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Gallbladder Cancer Treatment

Stages of Gallbladder Cancer

Tests and procedures to stage gallbladder cancer are usually done at the same time as diagnosis.

See the General Information section for a description of tests and procedures used to detect, diagnose, and stage gallbladder cancer.

There are three ways that cancer spreads in the body.

The three ways that cancer spreads in the body are:

When cancer cells break away from the primary (original) tumor and travel through the lymph or blood to other places in the body, another (secondary) tumor may form. This process is called metastasis. The secondary (metastatic) tumor is the same type of cancer as the primary tumor. For example, if breast cancer spreads to the bones, the cancer cells in the bones are actually breast cancer cells. The disease is metastatic breast cancer, not bone cancer.

The following stages are used for gallbladder cancer:

Stage 0 (Carcinoma in Situ)

In stage 0, abnormal cells are found in the inner (mucosal) layer of the gallbladder. These abnormal cells may become cancer and spread into nearby normal tissue. Stage 0 is also called carcinoma in situ.

Stage I

In stage I, cancer has formed and has spread beyond the inner (mucosal) layer to a layer of tissue with blood vessels or to the muscle layer.

Stage II

In stage II, cancer has spread beyond the muscle layer to the connective tissue around the muscle.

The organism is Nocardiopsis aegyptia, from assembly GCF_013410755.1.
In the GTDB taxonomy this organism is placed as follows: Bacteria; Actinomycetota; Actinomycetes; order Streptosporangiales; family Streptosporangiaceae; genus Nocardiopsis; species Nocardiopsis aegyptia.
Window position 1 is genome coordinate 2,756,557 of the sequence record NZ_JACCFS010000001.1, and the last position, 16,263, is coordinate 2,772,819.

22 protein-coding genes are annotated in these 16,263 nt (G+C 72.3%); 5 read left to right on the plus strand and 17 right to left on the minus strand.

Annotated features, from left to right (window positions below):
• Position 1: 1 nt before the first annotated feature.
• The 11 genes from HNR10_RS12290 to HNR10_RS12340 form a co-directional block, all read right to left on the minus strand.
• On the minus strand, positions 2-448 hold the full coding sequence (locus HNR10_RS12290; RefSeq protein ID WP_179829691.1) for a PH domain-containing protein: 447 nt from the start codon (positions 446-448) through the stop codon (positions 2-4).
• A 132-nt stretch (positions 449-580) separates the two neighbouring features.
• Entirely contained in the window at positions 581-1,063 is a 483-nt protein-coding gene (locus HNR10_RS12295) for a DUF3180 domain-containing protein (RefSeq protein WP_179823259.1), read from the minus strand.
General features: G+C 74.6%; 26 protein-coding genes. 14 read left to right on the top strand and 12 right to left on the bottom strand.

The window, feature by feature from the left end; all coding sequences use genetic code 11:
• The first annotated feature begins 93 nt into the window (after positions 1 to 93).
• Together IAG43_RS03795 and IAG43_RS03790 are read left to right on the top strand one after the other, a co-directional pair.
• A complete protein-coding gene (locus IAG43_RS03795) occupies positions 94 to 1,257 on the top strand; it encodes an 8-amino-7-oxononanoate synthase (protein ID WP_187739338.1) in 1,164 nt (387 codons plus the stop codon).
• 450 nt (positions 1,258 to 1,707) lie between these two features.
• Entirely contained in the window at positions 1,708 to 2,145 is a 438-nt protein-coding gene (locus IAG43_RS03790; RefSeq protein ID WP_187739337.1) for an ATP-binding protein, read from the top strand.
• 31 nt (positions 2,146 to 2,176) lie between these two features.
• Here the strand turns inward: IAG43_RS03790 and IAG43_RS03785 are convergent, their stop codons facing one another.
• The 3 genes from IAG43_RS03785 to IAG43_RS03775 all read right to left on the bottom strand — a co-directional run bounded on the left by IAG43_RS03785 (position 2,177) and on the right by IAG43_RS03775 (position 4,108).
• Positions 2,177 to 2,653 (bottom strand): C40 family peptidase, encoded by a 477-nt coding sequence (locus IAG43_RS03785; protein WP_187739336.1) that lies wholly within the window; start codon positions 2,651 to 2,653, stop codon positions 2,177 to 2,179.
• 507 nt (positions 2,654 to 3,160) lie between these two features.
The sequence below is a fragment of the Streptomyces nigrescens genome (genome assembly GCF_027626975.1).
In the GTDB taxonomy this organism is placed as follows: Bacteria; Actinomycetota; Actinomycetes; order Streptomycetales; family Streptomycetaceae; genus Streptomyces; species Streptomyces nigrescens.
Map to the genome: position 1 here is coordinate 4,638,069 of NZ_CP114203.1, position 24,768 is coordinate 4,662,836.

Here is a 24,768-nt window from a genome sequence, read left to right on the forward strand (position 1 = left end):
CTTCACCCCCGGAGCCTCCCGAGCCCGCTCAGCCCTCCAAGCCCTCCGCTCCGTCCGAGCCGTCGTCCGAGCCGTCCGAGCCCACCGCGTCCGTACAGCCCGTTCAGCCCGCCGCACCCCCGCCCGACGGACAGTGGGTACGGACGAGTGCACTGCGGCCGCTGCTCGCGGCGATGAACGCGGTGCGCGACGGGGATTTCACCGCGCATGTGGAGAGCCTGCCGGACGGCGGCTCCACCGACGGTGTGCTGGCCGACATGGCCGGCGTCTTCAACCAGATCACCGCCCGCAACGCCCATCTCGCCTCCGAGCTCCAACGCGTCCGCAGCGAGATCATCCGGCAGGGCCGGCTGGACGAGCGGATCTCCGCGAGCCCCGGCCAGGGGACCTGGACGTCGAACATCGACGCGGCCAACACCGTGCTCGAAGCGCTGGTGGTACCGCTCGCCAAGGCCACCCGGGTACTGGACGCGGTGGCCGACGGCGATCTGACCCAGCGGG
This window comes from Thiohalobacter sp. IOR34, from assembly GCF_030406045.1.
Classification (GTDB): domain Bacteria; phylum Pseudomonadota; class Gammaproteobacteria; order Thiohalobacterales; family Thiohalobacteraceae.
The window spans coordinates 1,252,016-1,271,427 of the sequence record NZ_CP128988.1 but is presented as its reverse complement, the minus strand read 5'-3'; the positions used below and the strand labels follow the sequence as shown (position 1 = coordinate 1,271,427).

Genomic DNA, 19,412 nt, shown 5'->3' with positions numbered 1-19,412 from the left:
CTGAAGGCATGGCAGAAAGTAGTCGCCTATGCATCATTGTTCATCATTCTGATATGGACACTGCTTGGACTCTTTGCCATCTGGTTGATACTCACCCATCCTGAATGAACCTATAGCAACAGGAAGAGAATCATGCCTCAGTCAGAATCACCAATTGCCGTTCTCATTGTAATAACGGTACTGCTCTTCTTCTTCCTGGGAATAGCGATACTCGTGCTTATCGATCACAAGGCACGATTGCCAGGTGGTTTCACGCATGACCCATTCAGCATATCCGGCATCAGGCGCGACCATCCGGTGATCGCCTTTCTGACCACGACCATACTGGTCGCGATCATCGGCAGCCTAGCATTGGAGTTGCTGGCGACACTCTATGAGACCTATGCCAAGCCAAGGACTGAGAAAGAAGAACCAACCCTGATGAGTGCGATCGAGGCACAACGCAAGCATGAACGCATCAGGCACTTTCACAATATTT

Stage IIIA

In stage IIIA, cancer has spread through the thin layers of tissue that cover the gallbladder and/or to the liver and/or to one nearby organ (such as the stomach, small intestine, colon, pancreas, or bile ducts outside the liver).

Stage IIIB

In stage IIIB, cancer has spread to nearby lymph nodes and:

Stage IVA

In stage IVA, cancer has spread to a main blood vessel of the liver or to 2 or more nearby organs or areas other than the liver. Cancer may have spread to nearby lymph nodes.

Stage IVB

In stage IVB, cancer has spread to either:

For gallbladder cancer, stages are also grouped according to how the cancer may be treated. There are two treatment groups:

Localized (Stage I)

Cancer is found in the wall of the gallbladder and can be completely removed by surgery.

Unresectable, recurrent, or metastatic (Stage II, Stage III, and Stage IV)

Unresectable cancer cannot be removed completely by surgery. Most patients with gallbladder cancer have unresectable cancer.

Recurrent cancer is cancer that has recurred (come back) after it has been treated. Gallbladder cancer may come back in the gallbladder or in other parts of the body.

Metastasis is the spread of cancer from the primary site (place where it started) to other places in the body. Metastatic gallbladder cancer may spread to surrounding tissues, organs, throughout the abdominal cavity, or to distant parts of the body.